– Describing the needs of accessibility and our product to investors and clients is another challenge. There are not so many other companies to benchmark against and involving a client in a whole new area is not easy either– when you don’t know the pain it’s hard to see the gain. If you haven’t experienced the challenges in society first-hand – as a person with some kind of disability – it’s a bit of an awareness curve to go through. It’s a process, and every new supporter is a huge win.
– Another one is building the company from scratch at a rather high pace – both the core product, solutions, and the company in itself. We are going from being a development-focused company to becoming a more sales and service-oriented one, entering our first markets. It’s a huge shift. We are always keen on involving the clients in the journey, and the insights from our own team – so the product has been iterated quite some times.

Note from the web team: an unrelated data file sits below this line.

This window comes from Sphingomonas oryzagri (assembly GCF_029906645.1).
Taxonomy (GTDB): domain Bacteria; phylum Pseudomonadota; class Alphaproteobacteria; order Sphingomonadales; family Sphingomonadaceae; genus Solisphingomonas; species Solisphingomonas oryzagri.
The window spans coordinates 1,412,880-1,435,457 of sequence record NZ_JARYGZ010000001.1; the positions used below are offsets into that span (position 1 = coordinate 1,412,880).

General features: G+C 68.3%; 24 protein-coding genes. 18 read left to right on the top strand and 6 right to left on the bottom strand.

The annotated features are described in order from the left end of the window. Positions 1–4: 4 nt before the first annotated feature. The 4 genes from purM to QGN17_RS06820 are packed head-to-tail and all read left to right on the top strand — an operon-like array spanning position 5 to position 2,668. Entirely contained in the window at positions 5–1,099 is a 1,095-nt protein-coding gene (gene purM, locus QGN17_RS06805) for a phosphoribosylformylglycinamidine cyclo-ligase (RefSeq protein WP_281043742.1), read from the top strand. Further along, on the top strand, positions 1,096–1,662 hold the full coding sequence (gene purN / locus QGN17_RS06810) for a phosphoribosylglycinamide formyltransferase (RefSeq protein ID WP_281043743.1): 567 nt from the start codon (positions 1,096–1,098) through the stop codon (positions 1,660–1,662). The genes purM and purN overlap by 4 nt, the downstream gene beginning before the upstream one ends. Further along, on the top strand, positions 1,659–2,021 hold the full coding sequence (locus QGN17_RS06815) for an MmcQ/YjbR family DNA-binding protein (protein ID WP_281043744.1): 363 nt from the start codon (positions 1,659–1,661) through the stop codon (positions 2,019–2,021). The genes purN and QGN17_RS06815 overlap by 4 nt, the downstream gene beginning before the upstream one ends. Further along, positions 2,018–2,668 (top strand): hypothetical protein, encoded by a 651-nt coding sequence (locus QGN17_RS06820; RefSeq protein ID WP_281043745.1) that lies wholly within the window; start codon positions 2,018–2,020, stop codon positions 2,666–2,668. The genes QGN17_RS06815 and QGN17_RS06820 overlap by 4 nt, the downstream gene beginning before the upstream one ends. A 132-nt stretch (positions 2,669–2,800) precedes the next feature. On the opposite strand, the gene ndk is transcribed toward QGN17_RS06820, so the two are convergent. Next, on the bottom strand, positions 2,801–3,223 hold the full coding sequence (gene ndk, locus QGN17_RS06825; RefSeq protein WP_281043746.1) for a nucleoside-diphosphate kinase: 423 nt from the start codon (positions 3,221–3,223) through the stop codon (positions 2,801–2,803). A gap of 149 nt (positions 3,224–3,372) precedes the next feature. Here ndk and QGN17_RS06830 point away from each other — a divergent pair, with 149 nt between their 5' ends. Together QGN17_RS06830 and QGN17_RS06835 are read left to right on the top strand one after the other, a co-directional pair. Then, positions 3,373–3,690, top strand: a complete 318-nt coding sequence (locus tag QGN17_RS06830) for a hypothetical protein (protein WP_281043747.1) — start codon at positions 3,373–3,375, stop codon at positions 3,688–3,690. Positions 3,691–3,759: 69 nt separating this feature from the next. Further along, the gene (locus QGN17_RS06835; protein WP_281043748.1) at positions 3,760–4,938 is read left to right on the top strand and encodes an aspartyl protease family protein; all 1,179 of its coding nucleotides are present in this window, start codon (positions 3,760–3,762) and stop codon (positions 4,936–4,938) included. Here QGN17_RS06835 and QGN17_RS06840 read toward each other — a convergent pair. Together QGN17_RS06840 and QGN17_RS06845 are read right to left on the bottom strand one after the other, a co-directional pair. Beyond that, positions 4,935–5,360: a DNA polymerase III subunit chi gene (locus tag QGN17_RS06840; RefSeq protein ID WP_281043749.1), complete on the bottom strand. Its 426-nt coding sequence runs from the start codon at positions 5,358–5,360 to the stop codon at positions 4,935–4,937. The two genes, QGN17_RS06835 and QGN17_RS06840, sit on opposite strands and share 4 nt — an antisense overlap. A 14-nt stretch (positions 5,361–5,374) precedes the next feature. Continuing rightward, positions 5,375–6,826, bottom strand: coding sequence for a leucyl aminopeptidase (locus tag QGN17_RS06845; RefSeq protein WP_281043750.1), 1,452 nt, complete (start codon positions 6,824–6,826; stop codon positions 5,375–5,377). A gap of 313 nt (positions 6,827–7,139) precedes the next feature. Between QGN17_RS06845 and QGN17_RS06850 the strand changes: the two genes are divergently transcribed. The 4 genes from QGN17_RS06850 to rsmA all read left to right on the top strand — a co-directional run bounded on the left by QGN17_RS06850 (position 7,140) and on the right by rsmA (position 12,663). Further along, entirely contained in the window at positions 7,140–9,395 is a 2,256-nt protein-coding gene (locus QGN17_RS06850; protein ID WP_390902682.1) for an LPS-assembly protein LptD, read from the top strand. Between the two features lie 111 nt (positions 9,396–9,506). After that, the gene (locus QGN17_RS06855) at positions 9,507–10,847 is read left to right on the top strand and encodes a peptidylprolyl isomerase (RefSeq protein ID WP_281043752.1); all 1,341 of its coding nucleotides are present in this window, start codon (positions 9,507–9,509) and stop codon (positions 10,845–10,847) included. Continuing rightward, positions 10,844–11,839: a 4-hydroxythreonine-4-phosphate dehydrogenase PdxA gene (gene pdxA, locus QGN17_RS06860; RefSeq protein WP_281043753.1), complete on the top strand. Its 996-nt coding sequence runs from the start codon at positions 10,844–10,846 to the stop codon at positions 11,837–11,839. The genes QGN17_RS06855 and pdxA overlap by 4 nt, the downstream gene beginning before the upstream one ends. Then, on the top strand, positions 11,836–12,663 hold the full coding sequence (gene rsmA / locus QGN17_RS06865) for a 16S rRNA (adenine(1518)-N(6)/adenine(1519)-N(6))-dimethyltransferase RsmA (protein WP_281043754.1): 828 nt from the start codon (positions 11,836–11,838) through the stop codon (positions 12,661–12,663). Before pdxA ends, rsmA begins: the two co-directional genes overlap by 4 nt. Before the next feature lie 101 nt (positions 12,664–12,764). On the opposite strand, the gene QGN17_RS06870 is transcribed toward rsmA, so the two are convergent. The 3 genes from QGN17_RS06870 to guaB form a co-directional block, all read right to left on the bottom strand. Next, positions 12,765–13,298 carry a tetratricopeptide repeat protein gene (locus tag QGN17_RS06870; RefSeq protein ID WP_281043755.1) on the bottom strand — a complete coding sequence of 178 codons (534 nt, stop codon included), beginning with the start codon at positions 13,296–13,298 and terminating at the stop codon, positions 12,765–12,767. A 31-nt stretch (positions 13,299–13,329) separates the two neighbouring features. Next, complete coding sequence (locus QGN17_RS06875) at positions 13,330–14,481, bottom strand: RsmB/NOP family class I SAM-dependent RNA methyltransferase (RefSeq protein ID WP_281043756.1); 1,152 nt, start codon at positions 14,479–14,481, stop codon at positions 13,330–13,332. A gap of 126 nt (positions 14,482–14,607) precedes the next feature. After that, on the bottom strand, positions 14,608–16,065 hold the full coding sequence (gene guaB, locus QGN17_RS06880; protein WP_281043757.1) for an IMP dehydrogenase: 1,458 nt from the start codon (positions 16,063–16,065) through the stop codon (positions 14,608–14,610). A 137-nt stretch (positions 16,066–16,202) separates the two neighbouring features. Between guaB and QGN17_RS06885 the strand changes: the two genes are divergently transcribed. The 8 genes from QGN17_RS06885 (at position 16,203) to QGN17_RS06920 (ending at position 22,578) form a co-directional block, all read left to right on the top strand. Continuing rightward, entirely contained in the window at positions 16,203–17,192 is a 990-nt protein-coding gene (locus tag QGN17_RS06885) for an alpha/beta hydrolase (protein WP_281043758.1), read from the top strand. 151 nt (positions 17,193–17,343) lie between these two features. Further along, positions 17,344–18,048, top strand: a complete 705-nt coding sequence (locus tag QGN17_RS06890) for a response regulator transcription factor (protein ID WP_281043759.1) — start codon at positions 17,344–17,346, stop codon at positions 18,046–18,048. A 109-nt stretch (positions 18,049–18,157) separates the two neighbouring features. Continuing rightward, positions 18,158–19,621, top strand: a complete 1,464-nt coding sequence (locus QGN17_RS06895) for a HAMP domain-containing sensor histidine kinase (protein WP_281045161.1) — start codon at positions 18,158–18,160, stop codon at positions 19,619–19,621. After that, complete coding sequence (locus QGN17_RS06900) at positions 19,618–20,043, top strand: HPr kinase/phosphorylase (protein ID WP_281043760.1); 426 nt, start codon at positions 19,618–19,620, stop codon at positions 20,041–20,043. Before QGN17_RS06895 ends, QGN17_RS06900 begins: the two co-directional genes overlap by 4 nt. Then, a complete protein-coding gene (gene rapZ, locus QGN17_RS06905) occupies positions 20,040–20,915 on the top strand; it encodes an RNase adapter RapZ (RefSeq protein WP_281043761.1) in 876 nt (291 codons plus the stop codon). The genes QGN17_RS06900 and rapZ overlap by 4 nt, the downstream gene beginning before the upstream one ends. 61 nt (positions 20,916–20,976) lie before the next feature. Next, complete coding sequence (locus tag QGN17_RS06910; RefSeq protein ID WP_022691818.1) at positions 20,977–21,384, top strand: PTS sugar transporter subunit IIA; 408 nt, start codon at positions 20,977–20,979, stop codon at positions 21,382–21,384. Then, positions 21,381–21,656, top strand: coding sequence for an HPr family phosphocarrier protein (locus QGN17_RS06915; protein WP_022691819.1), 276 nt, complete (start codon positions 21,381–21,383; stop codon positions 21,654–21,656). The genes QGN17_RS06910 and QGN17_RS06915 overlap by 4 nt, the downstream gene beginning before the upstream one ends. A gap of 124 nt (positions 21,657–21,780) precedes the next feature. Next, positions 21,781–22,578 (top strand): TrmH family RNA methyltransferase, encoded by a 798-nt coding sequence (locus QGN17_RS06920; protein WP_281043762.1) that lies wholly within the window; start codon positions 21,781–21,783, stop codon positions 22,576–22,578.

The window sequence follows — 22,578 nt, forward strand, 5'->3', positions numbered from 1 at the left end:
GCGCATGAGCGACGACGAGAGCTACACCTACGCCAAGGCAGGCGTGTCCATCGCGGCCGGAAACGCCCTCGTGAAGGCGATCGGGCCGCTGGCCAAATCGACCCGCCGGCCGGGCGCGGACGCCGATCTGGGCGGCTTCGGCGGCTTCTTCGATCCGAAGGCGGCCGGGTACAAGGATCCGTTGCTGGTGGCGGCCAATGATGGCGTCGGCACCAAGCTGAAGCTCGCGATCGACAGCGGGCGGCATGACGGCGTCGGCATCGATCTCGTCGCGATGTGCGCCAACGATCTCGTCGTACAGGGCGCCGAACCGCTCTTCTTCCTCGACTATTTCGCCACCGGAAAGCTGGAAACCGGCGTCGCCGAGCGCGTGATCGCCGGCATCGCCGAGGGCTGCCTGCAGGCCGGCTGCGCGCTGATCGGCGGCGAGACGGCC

– Also, start up-life is a bit special, we have rewritten and expanded the idea quite some times during these 7 years. These build-up years are over and we can enter into a more long-term mindset. We are ready for growth, we have great operational systems in place. The company culture is really about being innovative, adapt change, and being open-minded and flexible. I’m really proud of our diverse and dedicated team. We are a hybrid company, at the moment we are 9 nationalities and have employees with different kinds of disabilities.
What are the key learnings so far?
– It was a bit of a shock to realize that 95 percent of all the accommodations that said they were mobility-friendly didn’t pass our validation at first. So, a lot of information out there is poor, inadequate, or incorrect. The need for information and knowledge about accessibility and special needs is huge.